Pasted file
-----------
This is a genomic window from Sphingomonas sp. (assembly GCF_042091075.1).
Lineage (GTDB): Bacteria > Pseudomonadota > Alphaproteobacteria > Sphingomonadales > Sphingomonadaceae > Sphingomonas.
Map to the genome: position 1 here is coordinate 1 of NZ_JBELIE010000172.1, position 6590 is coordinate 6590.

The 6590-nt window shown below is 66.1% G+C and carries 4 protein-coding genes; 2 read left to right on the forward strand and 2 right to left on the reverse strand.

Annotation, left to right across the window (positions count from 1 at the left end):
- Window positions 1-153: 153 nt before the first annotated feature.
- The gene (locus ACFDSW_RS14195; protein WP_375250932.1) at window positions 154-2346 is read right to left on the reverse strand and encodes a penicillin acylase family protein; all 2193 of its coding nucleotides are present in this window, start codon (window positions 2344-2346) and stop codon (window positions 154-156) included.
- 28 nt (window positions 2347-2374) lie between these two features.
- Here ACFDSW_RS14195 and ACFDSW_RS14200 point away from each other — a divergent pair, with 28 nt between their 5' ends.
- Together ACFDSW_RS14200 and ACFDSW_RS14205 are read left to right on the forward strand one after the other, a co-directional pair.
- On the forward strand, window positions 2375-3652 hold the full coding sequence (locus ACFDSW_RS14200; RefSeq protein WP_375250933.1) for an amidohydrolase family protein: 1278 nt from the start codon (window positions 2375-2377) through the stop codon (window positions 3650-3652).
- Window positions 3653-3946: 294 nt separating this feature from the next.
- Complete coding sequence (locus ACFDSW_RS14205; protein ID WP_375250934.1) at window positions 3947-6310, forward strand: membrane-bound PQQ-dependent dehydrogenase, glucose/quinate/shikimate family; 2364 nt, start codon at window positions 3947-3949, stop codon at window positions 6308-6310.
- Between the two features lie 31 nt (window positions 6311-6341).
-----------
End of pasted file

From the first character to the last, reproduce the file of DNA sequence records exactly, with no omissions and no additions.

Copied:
This is a genomic window from Sphingomonas sp. (assembly GCF_042091075.1).
Lineage (GTDB): Bacteria > Pseudomonadota > Alphaproteobacteria > Sphingomonadales > Sphingomonadaceae > Sphingomonas.
Map to the genome: position 1 here is coordinate 1 of NZ_JBELIE010000172.1, position 6590 is coordinate 6590.

The 6590-nt window shown below is 66.1% G+C and carries 4 protein-coding genes; 2 read left to right on the forward strand and 2 right to left on the reverse strand.

Annotation, left to right across the window (positions count from 1 at the left end):
- Window positions 1-153: 153 nt before the first annotated feature.
- The gene (locus ACFDSW_RS14195; protein WP_375250932.1) at window positions 154-2346 is read right to left on the reverse strand and encodes a penicillin acylase family protein; all 2193 of its coding nucleotides are present in this window, start codon (window positions 2344-2346) and stop codon (window positions 154-156) included.
- 28 nt (window positions 2347-2374) lie between these two features.
- Here ACFDSW_RS14195 and ACFDSW_RS14200 point away from each other — a divergent pair, with 28 nt between their 5' ends.
- Together ACFDSW_RS14200 and ACFDSW_RS14205 are read left to right on the forward strand one after the other, a co-directional pair.
- On the forward strand, window positions 2375-3652 hold the full coding sequence (locus ACFDSW_RS14200; RefSeq protein WP_375250933.1) for an amidohydrolase family protein: 1278 nt from the start codon (window positions 2375-2377) through the stop codon (window positions 3650-3652).
- Window positions 3653-3946: 294 nt separating this feature from the next.
- Complete coding sequence (locus ACFDSW_RS14205; protein ID WP_375250934.1) at window positions 3947-6310, forward strand: membrane-bound PQQ-dependent dehydrogenase, glucose/quinate/shikimate family; 2364 nt, start codon at window positions 3947-3949, stop codon at window positions 6308-6310.
- Between the two features lie 31 nt (window positions 6311-6341).